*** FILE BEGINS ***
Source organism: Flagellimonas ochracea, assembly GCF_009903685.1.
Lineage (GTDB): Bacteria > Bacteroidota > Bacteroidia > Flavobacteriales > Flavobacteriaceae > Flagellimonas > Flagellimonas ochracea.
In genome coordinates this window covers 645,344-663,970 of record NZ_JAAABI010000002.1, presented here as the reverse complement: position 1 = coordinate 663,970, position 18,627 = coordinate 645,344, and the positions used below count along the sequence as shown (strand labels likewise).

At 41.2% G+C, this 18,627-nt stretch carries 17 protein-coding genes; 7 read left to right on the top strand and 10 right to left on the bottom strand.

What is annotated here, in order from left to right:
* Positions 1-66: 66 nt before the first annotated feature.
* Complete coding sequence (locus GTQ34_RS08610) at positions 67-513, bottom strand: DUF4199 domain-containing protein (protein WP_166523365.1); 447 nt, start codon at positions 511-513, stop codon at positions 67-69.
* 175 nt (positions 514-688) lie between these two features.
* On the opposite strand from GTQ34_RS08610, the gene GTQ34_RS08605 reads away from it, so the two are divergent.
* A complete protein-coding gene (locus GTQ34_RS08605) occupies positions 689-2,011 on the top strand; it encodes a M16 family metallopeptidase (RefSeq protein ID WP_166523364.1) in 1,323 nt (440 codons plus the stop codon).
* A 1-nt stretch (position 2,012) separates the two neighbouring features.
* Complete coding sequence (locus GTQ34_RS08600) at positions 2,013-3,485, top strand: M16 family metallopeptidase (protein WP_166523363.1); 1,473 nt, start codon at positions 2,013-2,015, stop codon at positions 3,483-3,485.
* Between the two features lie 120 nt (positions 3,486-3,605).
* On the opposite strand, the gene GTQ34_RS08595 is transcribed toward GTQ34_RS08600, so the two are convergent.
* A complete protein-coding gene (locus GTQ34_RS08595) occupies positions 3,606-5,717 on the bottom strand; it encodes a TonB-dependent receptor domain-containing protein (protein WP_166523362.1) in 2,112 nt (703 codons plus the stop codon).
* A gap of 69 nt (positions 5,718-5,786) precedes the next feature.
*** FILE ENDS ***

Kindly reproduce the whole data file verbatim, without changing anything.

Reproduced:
Source organism: Flagellimonas ochracea, assembly GCF_009903685.1.
Lineage (GTDB): Bacteria > Bacteroidota > Bacteroidia > Flavobacteriales > Flavobacteriaceae > Flagellimonas > Flagellimonas ochracea.
In genome coordinates this window covers 645,344-663,970 of record NZ_JAAABI010000002.1, presented here as the reverse complement: position 1 = coordinate 663,970, position 18,627 = coordinate 645,344, and the positions used below count along the sequence as shown (strand labels likewise).

At 41.2% G+C, this 18,627-nt stretch carries 17 protein-coding genes; 7 read left to right on the top strand and 10 right to left on the bottom strand.

What is annotated here, in order from left to right:
* Positions 1-66: 66 nt before the first annotated feature.
* Complete coding sequence (locus GTQ34_RS08610) at positions 67-513, bottom strand: DUF4199 domain-containing protein (protein WP_166523365.1); 447 nt, start codon at positions 511-513, stop codon at positions 67-69.
* 175 nt (positions 514-688) lie between these two features.
* On the opposite strand from GTQ34_RS08610, the gene GTQ34_RS08605 reads away from it, so the two are divergent.
* A complete protein-coding gene (locus GTQ34_RS08605) occupies positions 689-2,011 on the top strand; it encodes a M16 family metallopeptidase (RefSeq protein ID WP_166523364.1) in 1,323 nt (440 codons plus the stop codon).
* A 1-nt stretch (position 2,012) separates the two neighbouring features.
* Complete coding sequence (locus GTQ34_RS08600) at positions 2,013-3,485, top strand: M16 family metallopeptidase (protein WP_166523363.1); 1,473 nt, start codon at positions 2,013-2,015, stop codon at positions 3,483-3,485.
* Between the two features lie 120 nt (positions 3,486-3,605).
* On the opposite strand, the gene GTQ34_RS08595 is transcribed toward GTQ34_RS08600, so the two are convergent.
* A complete protein-coding gene (locus GTQ34_RS08595) occupies positions 3,606-5,717 on the bottom strand; it encodes a TonB-dependent receptor domain-containing protein (protein WP_166523362.1) in 2,112 nt (703 codons plus the stop codon).
* A gap of 69 nt (positions 5,718-5,786) precedes the next feature.